On Monday, Powell was dealt one of its harshest economic blows of the recession. Weatherford International, a company with established roots in the community, announced it was closing its Powell manufacturing facility by October — ultimately affecting about 40 employees.
For dozens of families in Powell, the recession suddenly became very personal.
This loss isn't limited to Weatherford employees. The closure of the manufacturing facility — and reduction of higher-paying jobs in the area — will impact local trucking companies, lumberyards, supply stores and other businesses.
Adding to dreary economic conditions, some sugar beet growers still reeling from last year's devastating loss recently began replanting a portion of this year's crop after inclement weather struck local fields. Though not as crippling as last October's frost at harvest time, the unwelcome cold snap was a discouraging way to start the new season.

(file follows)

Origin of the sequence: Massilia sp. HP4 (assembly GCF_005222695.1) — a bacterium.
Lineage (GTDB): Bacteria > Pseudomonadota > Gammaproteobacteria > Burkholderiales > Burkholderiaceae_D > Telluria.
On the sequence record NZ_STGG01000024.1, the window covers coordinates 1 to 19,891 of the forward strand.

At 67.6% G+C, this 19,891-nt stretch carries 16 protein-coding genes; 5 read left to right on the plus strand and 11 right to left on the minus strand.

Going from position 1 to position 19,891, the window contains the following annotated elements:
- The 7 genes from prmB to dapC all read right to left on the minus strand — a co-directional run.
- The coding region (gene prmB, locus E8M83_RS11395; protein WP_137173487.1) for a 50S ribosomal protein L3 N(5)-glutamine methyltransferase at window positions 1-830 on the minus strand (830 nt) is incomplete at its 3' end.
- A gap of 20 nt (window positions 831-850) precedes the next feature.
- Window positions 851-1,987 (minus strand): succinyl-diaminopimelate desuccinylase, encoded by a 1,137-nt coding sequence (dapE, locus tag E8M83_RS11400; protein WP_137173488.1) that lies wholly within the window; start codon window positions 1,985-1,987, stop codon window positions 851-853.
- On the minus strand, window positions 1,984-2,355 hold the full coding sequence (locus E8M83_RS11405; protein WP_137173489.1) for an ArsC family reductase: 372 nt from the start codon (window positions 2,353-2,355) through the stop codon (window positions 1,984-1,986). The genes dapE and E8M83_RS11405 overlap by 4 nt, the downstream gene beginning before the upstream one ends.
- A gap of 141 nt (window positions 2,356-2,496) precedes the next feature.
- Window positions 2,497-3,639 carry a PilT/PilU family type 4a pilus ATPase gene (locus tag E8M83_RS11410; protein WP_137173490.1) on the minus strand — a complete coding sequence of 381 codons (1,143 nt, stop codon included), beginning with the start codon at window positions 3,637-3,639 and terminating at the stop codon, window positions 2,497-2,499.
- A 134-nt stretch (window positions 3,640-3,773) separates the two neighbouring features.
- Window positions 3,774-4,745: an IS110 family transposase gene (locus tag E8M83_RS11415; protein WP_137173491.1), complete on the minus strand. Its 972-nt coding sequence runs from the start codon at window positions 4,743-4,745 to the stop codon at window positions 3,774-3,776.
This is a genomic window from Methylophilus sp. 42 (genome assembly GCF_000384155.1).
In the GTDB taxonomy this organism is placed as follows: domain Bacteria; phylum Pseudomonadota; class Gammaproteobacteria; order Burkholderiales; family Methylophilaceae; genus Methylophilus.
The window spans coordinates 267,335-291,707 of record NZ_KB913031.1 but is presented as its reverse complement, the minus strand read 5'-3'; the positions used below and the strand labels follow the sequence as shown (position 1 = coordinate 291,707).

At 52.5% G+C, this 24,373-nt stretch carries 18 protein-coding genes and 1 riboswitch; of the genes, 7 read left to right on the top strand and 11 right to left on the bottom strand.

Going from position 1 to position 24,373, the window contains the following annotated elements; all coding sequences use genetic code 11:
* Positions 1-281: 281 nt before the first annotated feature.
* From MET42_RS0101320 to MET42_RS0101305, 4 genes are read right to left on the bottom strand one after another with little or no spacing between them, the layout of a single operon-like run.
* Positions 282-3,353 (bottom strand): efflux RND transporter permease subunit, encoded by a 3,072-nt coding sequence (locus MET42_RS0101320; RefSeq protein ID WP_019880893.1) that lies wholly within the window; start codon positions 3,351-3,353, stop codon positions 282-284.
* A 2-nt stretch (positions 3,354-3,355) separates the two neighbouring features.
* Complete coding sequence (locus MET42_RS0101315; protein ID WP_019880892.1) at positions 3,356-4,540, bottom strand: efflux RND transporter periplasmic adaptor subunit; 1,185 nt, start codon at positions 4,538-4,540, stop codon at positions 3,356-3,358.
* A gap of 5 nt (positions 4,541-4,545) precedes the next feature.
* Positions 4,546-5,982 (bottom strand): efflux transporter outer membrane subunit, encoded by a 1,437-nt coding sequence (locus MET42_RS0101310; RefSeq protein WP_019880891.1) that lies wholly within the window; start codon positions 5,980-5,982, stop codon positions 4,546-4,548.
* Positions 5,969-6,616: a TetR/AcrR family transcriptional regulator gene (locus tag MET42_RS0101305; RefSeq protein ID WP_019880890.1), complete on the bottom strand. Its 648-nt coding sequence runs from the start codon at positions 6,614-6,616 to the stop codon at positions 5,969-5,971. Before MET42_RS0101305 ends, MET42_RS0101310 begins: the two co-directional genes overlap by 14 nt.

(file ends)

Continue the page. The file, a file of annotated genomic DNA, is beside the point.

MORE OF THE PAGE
Amidst recent downturns, local leaders are hoping to rejuvenate Powell's economy with a restructured development plan.
A study conducted by National Community Development Services recommending restructuring of the Powell Valley Economic Development Alliance was presented to leaders this week.
One of the recommendations was that the local group pursue a regional alliance by approaching Forward Cody, our neighboring city's economic development organization. But first, a reorganized board for the Powell Valley Economic Development Alliance must be formed. Paul Prestwich has accepted the role of sparking that reorganization.
We hope business and community leaders, as well as others in Powell, respond to this initiative and join together to develop a strong economic development plan.
Though it's difficult to see Powell's economy take hits, it is encouraging that an economic development effort is in the works. A strong plan could position Powell for a brighter economic future.